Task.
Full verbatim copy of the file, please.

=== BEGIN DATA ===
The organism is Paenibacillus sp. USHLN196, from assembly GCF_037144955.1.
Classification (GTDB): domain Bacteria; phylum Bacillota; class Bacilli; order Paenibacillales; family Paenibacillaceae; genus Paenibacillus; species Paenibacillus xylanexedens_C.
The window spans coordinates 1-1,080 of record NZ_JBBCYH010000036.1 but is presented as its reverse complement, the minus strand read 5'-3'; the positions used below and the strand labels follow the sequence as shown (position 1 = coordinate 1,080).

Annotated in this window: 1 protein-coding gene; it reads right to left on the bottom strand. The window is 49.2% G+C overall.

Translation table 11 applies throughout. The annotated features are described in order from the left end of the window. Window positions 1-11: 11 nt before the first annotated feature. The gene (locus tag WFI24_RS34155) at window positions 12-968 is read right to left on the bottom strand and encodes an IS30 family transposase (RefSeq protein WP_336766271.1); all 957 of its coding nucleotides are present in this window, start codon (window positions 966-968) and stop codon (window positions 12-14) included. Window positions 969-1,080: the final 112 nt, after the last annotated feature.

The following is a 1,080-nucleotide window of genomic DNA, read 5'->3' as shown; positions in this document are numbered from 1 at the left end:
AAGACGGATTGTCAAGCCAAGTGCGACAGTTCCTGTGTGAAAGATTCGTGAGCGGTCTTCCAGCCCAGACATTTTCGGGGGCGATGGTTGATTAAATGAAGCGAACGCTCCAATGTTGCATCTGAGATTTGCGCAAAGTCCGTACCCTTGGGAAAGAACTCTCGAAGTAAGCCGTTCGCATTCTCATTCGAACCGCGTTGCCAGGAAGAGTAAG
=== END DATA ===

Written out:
The organism is Paenibacillus sp. USHLN196, from assembly GCF_037144955.1.
Classification (GTDB): domain Bacteria; phylum Bacillota; class Bacilli; order Paenibacillales; family Paenibacillaceae; genus Paenibacillus; species Paenibacillus xylanexedens_C.
The window spans coordinates 1-1,080 of record NZ_JBBCYH010000036.1 but is presented as its reverse complement, the minus strand read 5'-3'; the positions used below and the strand labels follow the sequence as shown (position 1 = coordinate 1,080).

Annotated in this window: 1 protein-coding gene; it reads right to left on the bottom strand. The window is 49.2% G+C overall.

Translation table 11 applies throughout. The annotated features are described in order from the left end of the window. Window positions 1-11: 11 nt before the first annotated feature. The gene (locus tag WFI24_RS34155) at window positions 12-968 is read right to left on the bottom strand and encodes an IS30 family transposase (RefSeq protein WP_336766271.1); all 957 of its coding nucleotides are present in this window, start codon (window positions 966-968) and stop codon (window positions 12-14) included. Window positions 969-1,080: the final 112 nt, after the last annotated feature.

The following is a 1,080-nucleotide window of genomic DNA, read 5'->3' as shown; positions in this document are numbered from 1 at the left end:
AAGACGGATTGTCAAGCCAAGTGCGACAGTTCCTGTGTGAAAGATTCGTGAGCGGTCTTCCAGCCCAGACATTTTCGGGGGCGATGGTTGATTAAATGAAGCGAACGCTCCAATGTTGCATCTGAGATTTGCGCAAAGTCCGTACCCTTGGGAAAGAACTCTCGAAGTAAGCCGTTCGCATTCTCATTCGAACCGCGTTGCCAGGAAGAGTAAG